Is the growth of birch at the upper timberline in the Himalayas limited by moisture or by temperature?
Birch (Betula) trees and forests are found across much of the temperate and boreal zones of the Northern Hemisphere. Yet, despite being an ecologically significant genus, it is not well studied compared to other genera like Pinus, Picea, Larix, Juniperus, Quercus, or Fagus. In the Himalayas, Himalayan birch (Betula utilis) is a widespread broadleaf timberline species that survives in mountain rain shadows via access to water from snowmelt. Because precipitation in the Nepalese Himalayas decreases with increasing elevation, we hypothesized that the growth of birch at the upper timberlines between 3900 and 4150 m above sea level is primarily limited by moisture availability rather than by low temperature. To examine this assumption, a total of 292 increment cores from 211 birch trees at nine timberline sites were taken for dendroecological analysis. The synchronous occurrence of narrow rings and the high interseries correlations within and among sites evidenced a reliable cross-dating and a common climatic signal in the tree-ring width variations. From March to May, all nine tree-ring-width site chronologies showed a strong positive response to total precipitation and a less-strong negative response to temperature. During the instrumental meteorological record (from 1960 to the present), years with a high percentage of locally missing rings coincided with dry and warm pre-monsoon seasons. Moreover, periods of below-average growth are in phase with well-known drought events all over monsoon Asia, showing additional evidence that Himalayan birch growth at the upper timberlines is persistently limited by moisture availability. Our study describes the rare case of a drought-induced alpine timberline that is comprised of a broadleaf tree species.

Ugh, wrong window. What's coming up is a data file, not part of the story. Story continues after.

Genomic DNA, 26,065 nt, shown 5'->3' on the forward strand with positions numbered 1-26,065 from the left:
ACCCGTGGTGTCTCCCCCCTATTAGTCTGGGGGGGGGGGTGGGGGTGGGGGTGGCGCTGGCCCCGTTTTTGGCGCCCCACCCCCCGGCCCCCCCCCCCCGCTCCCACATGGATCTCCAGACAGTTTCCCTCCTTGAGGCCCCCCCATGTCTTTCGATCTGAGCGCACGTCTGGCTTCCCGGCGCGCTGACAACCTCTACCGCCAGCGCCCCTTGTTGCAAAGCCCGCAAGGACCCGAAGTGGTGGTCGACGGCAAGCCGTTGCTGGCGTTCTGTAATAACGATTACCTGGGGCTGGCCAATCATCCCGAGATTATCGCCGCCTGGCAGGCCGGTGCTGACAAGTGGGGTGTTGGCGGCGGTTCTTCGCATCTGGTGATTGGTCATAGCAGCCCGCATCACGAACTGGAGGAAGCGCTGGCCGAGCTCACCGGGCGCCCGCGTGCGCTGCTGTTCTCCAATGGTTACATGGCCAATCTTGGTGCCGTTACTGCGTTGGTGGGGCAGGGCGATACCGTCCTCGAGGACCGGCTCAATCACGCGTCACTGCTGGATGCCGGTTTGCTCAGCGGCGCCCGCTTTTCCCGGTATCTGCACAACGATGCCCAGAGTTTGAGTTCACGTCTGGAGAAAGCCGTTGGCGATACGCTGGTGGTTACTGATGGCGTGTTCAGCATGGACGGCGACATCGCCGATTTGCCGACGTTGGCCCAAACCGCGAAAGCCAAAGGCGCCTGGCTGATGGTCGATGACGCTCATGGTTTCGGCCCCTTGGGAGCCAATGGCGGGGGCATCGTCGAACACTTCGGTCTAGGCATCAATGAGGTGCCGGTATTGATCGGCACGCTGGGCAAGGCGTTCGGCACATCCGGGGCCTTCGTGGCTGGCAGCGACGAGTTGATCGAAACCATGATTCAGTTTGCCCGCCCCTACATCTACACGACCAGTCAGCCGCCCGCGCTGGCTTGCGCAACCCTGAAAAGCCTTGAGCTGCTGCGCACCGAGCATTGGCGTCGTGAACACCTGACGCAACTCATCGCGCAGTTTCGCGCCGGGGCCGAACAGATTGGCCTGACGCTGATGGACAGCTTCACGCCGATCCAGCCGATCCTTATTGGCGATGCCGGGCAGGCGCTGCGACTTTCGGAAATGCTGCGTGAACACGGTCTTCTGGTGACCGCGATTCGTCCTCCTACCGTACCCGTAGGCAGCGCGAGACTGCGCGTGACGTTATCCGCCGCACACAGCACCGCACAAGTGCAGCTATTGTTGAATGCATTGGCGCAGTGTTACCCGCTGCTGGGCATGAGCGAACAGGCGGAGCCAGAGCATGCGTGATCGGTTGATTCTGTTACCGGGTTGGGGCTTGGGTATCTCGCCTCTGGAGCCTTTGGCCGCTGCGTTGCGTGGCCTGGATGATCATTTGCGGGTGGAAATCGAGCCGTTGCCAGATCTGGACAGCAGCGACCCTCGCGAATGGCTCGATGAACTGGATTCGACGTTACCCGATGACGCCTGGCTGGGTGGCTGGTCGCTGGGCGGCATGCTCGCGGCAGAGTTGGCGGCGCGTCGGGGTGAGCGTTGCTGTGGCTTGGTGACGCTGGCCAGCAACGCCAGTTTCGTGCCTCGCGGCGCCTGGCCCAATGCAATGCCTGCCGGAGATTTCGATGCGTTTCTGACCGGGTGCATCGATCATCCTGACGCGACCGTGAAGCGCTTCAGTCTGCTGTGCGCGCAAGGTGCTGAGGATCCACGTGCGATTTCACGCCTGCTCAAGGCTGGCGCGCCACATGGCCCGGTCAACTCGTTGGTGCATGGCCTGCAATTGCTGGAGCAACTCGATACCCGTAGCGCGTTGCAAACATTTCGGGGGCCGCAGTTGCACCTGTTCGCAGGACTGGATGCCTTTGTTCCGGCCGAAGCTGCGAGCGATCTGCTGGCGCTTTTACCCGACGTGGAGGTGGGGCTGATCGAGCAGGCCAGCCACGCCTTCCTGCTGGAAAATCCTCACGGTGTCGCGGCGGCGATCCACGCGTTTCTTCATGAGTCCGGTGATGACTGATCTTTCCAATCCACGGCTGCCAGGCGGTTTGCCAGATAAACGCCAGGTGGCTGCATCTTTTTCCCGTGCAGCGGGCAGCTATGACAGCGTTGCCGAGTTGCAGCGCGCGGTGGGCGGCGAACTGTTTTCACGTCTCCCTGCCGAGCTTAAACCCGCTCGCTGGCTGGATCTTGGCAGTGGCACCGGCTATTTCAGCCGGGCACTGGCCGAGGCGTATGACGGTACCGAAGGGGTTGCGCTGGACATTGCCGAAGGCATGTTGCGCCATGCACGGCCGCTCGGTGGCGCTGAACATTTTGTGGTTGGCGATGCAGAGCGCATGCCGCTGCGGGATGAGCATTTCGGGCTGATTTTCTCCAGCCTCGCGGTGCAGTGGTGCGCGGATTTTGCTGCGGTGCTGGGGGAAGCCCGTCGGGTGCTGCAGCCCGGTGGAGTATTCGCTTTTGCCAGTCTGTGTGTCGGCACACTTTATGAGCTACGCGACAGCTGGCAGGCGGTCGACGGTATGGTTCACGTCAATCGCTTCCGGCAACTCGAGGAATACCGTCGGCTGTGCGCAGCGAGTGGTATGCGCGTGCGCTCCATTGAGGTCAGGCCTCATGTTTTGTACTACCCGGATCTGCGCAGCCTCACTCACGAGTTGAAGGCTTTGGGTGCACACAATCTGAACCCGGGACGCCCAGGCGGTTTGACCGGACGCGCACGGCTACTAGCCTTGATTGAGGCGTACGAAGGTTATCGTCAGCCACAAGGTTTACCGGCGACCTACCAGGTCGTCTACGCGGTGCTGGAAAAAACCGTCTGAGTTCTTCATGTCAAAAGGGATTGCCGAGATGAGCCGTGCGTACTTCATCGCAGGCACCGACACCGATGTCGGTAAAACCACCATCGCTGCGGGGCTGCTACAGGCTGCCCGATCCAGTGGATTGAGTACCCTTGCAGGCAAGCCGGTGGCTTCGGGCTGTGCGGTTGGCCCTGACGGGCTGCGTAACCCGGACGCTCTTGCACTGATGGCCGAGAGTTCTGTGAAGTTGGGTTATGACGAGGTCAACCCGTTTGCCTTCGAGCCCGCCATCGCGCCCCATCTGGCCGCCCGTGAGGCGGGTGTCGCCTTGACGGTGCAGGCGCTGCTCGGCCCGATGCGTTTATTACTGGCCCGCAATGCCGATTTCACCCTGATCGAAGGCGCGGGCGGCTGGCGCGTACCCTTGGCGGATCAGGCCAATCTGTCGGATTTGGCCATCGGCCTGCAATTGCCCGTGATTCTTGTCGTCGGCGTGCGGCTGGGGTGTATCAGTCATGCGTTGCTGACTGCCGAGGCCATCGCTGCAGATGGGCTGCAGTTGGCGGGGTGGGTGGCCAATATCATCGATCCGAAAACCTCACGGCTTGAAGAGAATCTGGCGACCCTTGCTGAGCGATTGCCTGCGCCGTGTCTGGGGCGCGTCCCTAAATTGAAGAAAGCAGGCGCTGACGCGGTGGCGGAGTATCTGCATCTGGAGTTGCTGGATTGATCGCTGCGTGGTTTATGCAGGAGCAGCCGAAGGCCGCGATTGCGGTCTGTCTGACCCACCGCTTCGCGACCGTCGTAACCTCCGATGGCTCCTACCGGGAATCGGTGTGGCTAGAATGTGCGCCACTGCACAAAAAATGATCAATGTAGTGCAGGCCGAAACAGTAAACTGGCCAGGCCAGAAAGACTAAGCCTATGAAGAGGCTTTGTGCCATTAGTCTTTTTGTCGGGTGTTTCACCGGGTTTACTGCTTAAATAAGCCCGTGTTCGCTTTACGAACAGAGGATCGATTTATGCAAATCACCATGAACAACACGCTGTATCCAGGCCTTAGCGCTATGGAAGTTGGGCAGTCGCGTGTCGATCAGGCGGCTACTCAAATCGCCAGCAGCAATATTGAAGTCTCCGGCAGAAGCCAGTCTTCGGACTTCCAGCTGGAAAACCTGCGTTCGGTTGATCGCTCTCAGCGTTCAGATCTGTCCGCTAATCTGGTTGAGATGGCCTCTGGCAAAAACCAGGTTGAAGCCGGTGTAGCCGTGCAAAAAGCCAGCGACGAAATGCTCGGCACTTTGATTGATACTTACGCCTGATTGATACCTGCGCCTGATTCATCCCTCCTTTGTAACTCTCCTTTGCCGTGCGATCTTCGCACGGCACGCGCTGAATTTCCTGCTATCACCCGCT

- HimaylanBirchTreelineLiangEcologySept201413-1904_2E1.pdf application/pdf 7.35 MB Download File
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- Lamont-Doherty Earth Observatory
- Ecological Society of America
- Published Here
- September 27, 2015